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state, over the last number of days. but i do want to remind you that this is not true for every state.of the we are very proud of the progress that has been made overall. especially in region one. parish, jefferson parish area. especially when you consider where we were just a few weeks ago with case growths, growths leading the country, and in fact, leading the world. almost all of the focus down in that particular area. but if you just focus only on jefferson parish and you see the improvements there, then your perception of reality skewed.lly if you look at what is happening across the state as a whole, because the progress is not even. the good news is, where we have growing cases and hospitalizations, it's not the rapid rise that we were seeing
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in new orleans at one time, but it's still very concerning. obviously, the bottom line is that we have more work to do. and that is what i am trying to get the people across louisiana to focus on as we move through the next two weeks. be here i think before we know it. but we have work to do to continue to slow the spread. that is why we need to follow the stay-at-home order and continue to social distance and follow the hygiene practices we have been talking about. i would remind individuals that the white house guidelines had those three criteria we need to meet -- one is symptoms, covid-19-like symptoms being reported across emergency rooms across the state of louisiana. the number of cases across the state, and certainly hospitalizations. you've heard us talking about
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and have seen signs yourselves been talkingve about, the flattening of the curve.irus i want everyone to understand that i appreciate, and they should all appreciate the work that louisianans are putting in to make this happen. because it has happened, in large part. but just like this past sunday, when you really dig into the see some areas where it's not quite so rosy. i am reminded of what i was taught at west point and the army, you never want to fight and bleed and die for the same terrain twice. so when you make progress, you don't want to give it up and then see the cases spike again and have to go back to more restrictions. which is obviously the reason that we chose to follow those guidelines. we did need them.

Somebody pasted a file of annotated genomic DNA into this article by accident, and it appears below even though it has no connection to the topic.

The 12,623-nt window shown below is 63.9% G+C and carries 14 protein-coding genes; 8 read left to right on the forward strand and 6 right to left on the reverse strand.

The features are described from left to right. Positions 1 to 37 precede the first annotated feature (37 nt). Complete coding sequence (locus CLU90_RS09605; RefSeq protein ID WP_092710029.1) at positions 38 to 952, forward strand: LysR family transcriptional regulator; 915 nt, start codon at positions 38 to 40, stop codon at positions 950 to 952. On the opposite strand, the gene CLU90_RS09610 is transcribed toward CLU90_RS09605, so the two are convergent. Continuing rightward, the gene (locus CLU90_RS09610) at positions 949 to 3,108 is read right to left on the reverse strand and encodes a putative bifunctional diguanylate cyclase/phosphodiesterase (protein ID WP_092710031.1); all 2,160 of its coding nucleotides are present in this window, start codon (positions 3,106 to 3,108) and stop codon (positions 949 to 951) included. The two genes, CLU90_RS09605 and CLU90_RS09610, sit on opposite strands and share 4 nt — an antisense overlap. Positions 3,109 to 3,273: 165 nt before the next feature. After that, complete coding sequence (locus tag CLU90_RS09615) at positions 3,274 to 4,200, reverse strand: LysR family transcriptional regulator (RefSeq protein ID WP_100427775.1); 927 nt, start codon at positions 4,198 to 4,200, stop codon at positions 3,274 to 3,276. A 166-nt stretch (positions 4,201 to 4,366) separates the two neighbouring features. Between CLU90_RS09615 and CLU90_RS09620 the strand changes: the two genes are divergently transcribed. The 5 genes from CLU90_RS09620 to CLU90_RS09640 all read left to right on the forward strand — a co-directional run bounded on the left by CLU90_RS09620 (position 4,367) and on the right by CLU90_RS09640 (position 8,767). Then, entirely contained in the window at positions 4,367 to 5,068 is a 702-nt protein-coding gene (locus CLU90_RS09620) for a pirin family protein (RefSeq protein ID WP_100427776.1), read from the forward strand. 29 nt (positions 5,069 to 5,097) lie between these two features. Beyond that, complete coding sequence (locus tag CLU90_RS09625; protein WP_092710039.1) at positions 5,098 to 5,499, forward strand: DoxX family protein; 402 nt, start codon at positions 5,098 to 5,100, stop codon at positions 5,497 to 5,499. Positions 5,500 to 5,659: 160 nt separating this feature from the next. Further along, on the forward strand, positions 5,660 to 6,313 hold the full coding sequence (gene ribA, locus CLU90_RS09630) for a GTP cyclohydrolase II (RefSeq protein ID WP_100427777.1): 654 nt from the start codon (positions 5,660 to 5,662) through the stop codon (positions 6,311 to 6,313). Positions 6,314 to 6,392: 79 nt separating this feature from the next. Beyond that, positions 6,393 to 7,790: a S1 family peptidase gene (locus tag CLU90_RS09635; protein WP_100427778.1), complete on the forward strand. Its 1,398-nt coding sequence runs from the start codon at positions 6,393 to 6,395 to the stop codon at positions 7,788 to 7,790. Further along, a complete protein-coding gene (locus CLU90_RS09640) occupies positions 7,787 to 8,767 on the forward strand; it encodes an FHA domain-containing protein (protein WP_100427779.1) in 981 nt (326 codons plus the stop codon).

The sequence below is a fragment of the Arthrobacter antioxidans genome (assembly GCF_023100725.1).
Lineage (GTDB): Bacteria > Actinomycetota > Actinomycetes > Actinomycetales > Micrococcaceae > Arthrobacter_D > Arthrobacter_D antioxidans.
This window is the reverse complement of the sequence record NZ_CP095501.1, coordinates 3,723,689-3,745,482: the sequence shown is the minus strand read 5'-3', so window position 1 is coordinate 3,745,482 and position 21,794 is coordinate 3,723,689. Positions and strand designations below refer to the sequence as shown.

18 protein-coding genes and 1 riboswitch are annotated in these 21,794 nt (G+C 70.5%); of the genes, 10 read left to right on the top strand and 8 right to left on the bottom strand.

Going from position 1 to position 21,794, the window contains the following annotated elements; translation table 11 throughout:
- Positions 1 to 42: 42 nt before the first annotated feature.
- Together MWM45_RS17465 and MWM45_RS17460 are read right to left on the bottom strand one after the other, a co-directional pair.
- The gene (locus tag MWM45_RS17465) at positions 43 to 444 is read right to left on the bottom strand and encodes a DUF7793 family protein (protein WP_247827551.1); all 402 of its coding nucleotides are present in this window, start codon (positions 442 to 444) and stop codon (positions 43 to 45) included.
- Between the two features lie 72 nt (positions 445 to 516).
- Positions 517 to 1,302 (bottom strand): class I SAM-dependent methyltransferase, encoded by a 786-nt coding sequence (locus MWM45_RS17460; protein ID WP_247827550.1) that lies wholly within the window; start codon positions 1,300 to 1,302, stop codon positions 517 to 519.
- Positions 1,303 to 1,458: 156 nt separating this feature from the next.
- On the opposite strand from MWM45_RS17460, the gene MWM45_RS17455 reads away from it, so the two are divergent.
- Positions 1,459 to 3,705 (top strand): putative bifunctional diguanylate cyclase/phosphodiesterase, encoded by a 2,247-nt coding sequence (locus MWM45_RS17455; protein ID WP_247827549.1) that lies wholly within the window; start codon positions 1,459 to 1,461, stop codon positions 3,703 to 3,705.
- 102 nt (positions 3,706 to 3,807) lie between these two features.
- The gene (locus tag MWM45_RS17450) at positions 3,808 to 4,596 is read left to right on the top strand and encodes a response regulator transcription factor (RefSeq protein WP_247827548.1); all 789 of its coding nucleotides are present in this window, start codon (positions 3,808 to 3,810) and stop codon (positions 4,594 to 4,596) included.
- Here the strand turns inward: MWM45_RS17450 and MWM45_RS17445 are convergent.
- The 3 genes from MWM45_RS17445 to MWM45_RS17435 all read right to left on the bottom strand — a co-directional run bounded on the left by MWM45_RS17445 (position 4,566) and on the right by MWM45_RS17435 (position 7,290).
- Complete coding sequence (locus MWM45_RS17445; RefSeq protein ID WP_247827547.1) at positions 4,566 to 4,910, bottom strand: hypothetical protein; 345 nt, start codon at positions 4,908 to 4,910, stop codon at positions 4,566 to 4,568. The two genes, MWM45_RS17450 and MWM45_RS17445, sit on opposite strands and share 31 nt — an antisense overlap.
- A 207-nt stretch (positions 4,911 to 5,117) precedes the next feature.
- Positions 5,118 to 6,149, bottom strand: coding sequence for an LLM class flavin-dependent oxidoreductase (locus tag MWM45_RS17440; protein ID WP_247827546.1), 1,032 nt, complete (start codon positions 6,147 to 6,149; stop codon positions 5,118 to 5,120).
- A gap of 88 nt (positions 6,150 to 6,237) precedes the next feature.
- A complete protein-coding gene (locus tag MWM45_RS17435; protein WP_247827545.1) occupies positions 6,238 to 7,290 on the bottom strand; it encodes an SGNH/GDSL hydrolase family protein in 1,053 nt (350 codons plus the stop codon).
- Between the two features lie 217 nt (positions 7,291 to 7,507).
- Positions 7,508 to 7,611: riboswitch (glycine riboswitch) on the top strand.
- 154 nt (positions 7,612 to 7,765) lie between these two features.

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and we needed to stay where we were for the most part in order to make sure that those three things were all moving in the right direction before we proceed to phase one. i do want to show you what the data actually looks like, especially in the areas of concern. i will show you graphic number one now. so, this information is actually coming from the cdc itself. they are tracking down at the parish level and they prepare this information. that is why it is dated as of april 24th. this is what we were looking at this past sunday. these are the slides right here. these calculate the three-day moving average of daily changes and incidents of infections per